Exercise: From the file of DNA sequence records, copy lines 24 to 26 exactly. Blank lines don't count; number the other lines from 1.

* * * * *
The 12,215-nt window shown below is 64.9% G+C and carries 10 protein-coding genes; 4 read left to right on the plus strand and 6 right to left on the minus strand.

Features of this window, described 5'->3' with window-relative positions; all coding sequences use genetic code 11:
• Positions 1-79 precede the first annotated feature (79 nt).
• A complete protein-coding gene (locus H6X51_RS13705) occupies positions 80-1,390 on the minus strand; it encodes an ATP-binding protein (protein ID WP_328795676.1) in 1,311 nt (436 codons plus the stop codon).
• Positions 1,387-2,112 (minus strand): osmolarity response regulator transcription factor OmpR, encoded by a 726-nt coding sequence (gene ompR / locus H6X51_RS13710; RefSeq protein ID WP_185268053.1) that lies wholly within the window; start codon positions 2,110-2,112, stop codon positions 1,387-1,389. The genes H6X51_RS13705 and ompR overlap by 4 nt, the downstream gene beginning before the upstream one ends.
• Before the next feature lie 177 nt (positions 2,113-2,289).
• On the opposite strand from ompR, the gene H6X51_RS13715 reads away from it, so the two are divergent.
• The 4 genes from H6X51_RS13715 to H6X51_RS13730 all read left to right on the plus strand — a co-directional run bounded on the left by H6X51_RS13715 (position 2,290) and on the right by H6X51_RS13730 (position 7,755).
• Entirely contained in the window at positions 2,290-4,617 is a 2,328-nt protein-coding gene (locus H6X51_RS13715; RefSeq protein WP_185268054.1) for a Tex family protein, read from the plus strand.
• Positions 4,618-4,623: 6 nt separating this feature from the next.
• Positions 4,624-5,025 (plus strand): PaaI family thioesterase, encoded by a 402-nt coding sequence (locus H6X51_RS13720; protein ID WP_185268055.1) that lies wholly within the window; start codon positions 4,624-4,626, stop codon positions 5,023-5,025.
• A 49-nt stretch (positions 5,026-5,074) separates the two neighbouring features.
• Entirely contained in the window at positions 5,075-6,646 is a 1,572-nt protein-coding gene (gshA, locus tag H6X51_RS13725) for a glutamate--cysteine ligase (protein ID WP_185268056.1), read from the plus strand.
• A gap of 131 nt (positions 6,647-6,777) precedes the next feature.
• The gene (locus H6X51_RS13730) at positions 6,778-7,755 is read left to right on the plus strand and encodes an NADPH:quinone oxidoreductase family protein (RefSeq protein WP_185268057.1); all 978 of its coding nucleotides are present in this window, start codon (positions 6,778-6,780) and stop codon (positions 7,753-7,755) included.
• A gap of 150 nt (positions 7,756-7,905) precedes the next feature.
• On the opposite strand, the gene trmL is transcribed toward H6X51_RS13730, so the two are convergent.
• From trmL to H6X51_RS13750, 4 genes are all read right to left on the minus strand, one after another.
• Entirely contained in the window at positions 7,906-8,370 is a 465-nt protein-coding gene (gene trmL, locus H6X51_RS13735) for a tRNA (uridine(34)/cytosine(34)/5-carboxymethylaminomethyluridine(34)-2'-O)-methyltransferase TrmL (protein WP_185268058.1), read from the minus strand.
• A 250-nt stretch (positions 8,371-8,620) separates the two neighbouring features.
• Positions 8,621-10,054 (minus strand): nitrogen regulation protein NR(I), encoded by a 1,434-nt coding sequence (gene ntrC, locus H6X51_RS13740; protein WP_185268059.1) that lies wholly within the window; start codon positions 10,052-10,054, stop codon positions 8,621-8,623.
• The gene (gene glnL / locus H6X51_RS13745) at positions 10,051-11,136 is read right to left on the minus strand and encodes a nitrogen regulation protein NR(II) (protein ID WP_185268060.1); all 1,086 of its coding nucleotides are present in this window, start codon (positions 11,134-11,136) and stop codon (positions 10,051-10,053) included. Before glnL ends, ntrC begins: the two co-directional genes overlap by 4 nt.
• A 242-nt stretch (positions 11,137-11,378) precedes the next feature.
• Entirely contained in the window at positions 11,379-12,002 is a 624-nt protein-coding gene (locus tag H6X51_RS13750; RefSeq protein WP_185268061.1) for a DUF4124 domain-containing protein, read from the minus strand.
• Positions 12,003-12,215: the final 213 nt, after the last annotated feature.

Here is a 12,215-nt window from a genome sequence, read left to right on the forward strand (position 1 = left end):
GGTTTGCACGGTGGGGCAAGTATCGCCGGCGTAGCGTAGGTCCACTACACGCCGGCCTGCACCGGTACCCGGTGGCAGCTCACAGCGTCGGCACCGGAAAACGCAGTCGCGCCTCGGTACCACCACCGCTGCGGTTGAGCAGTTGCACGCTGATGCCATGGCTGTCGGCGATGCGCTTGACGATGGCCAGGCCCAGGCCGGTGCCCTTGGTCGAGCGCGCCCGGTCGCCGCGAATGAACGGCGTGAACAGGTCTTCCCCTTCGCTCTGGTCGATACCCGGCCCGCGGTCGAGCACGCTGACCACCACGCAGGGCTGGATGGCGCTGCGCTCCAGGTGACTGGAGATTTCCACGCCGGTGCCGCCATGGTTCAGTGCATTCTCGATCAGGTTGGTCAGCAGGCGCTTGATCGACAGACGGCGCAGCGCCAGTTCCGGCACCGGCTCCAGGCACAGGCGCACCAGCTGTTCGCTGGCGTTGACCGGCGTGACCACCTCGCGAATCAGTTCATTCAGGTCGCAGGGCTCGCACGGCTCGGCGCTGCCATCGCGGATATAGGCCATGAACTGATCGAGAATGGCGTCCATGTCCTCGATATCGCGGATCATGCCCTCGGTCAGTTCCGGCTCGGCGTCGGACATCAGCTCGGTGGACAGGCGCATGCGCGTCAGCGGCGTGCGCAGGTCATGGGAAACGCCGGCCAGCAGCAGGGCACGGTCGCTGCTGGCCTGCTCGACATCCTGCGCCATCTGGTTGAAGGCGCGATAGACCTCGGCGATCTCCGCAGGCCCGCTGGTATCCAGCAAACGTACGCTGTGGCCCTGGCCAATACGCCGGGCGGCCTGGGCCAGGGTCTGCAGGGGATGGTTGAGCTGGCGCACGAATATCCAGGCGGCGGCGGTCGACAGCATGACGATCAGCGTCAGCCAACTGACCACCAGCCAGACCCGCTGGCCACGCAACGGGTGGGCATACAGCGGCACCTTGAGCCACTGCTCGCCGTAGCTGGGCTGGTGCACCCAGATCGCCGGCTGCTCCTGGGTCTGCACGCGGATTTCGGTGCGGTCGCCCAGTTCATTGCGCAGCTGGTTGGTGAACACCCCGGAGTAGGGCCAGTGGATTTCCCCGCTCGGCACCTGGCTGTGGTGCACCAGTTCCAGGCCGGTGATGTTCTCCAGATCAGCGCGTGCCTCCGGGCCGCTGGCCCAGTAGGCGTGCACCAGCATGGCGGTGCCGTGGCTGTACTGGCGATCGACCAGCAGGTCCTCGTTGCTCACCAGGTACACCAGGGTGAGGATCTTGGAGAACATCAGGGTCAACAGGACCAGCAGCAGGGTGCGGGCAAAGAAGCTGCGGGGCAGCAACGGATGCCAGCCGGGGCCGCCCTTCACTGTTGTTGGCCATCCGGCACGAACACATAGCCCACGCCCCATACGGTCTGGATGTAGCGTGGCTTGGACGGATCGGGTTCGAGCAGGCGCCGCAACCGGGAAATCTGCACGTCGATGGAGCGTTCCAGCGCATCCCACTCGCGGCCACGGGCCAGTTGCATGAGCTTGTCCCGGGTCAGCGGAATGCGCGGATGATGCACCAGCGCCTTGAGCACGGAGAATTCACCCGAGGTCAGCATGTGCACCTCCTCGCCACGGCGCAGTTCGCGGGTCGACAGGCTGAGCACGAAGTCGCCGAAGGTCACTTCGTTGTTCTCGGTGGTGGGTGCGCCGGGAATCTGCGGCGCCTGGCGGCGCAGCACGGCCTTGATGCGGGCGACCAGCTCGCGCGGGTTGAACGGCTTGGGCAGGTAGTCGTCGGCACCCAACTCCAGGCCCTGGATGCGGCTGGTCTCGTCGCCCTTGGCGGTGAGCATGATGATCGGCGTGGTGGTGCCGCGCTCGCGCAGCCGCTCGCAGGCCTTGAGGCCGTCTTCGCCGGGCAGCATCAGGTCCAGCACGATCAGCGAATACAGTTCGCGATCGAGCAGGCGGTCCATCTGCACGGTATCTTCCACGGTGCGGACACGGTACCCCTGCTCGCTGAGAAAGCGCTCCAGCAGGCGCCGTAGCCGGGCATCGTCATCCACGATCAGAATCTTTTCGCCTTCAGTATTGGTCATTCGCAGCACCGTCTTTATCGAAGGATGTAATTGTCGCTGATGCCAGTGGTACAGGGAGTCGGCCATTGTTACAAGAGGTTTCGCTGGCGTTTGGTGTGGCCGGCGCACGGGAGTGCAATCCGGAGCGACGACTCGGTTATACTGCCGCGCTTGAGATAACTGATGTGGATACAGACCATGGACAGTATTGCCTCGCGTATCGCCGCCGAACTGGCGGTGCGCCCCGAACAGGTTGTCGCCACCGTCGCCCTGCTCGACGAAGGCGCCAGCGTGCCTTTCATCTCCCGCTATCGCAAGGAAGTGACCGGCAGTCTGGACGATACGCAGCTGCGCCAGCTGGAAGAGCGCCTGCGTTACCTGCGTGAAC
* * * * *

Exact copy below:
• Entirely contained in the window at positions 11,379-12,002 is a 624-nt protein-coding gene (locus tag H6X51_RS13750; RefSeq protein WP_185268061.1) for a DUF4124 domain-containing protein, read from the minus strand.
• Positions 12,003-12,215: the final 213 nt, after the last annotated feature.

Here is a 12,215-nt window from a genome sequence, read left to right on the forward strand (position 1 = left end):